When youíre hard at work, itís not unusual for your concentration to become so focused that you block out everything thatís going on around you. For most of us, thatís a beneficial skill to have, especially if your job places you in a noisy or distracting environment.
But itís not so good if youíre a highway construction or maintenance worker.
Work zones have always been dangerous places, and despite new developments in engineering and design, they may always be that way. It doesnít help that construction zones are generally considered to be nuisances by drivers in a hurry ó and rarely do you see drivers who are not in a hurry. And when you do see them, they become the objects of contempt and perhaps a signal of disgust from others.
Things probably will not get better any time soon. To meet the demands of future motorists, highway construction and maintenance levels are increasing. And because of traffic volumes, itís almost impossible to close highways while work is under way. Workers wind up doing their jobs with highway traffic breezing by just a few feet away.
More than 20,000 accidents occur annually in highway work zones, injuring more than 5,000 people and ó in 2005 ó killing 872 people in the United States, according to statistics from the National Highway Transportation Safety Administration.
Texas, unfortunately, was ranked among the top three with 154 fatalities. Florida was first with 162, and California was second with 155.
If there is any good news, itís that this is down from previous record years. For example, 1,181 construction zone-related fatalities occurred in 2002. That was a year in which Texas led the nation in deaths with 192, followed by California and Georgia with 119 and 118, respectively.
Separate events Tuesday morning reminded me of the dangers people working near streets and highways encounter. The first came on Coggin Avenue, where I was taking photographs of City of Brownwood crews installing a flexible lane barrier marking a right-turn-only lane onto Shaw Drive. The speed limit there is 40 mph, but even that seems much faster when vehicles are passing by only a few inches away. And I had to keep reminding myself of where I was and where I didnít need to be, even if it meant getting a slightly better camera angle.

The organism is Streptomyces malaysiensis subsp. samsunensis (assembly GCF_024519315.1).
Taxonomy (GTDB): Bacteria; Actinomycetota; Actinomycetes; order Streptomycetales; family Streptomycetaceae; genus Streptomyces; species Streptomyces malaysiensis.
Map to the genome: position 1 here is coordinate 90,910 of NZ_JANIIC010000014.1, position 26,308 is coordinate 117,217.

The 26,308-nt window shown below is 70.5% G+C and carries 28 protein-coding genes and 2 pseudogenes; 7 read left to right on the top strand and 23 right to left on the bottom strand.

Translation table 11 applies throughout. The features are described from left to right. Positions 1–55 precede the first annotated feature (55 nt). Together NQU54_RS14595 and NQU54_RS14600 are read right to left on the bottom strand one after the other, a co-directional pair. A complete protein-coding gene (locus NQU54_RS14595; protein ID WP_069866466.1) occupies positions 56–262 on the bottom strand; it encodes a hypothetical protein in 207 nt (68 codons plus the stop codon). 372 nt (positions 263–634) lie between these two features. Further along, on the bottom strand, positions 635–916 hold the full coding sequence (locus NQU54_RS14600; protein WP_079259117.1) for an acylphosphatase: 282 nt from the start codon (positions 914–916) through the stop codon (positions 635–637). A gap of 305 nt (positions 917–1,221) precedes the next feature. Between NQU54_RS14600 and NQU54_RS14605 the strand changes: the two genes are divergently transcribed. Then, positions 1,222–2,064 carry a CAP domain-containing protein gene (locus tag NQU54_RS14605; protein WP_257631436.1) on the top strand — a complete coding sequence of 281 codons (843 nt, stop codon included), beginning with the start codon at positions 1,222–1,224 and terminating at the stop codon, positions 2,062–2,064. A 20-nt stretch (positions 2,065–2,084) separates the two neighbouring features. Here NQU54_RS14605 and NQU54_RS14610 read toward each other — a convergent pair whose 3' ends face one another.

When I returned to the office, word of the fatal accident near Winchell earlier that day had been received, along with news of the Brady man who was struck by a passing vehicle when he stopped to render aid. Road construction and accident rescue are not the same jobs, but those who are involved face many of the same dangers.
It made me appreciate even more the state law requiring motorists to pull over one lane or slow down 20 mph when passing a stopped emergency vehicle.
The American Road Transportation Builders Association offered these tips to enhance safety within work zones:
Stay alert. Dedicate your full attention to the roadway. Pay close attention. Signs and work zone flaggers save lives. Donít tailgate. Donít speed. Note the posted speed limits in and around the work zone. Minimize distractions. Avoid changing radio stations and using mobile phones while driving in work zones. Expect the unexpected. Keep an eye out for workers and their equipment. Be patient. Remember that work zone crew members are working to improve your future ride.
The extra time needed to get through a construction zone, or an accident scene, may make you late getting to your destination. But the people working on the side of the road want to be able to go home at the end of their work day, too.
Gene Deason is managing editor of the Brownwood Bulletin. His column appears on Friday. He may be reached by e-mail at firstname.lastname@example.org.